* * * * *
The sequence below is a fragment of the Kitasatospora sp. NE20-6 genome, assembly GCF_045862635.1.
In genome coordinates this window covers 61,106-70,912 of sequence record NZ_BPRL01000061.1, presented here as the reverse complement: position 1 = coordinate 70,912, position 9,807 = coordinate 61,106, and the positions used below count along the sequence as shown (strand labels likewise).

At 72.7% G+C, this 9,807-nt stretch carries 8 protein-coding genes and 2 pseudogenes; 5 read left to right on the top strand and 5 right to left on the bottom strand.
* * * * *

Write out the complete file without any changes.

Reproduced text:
The sequence below is a fragment of the Kitasatospora sp. NE20-6 genome, assembly GCF_045862635.1.
In genome coordinates this window covers 61,106-70,912 of sequence record NZ_BPRL01000061.1, presented here as the reverse complement: position 1 = coordinate 70,912, position 9,807 = coordinate 61,106, and the positions used below count along the sequence as shown (strand labels likewise).

At 72.7% G+C, this 9,807-nt stretch carries 8 protein-coding genes and 2 pseudogenes; 5 read left to right on the top strand and 5 right to left on the bottom strand.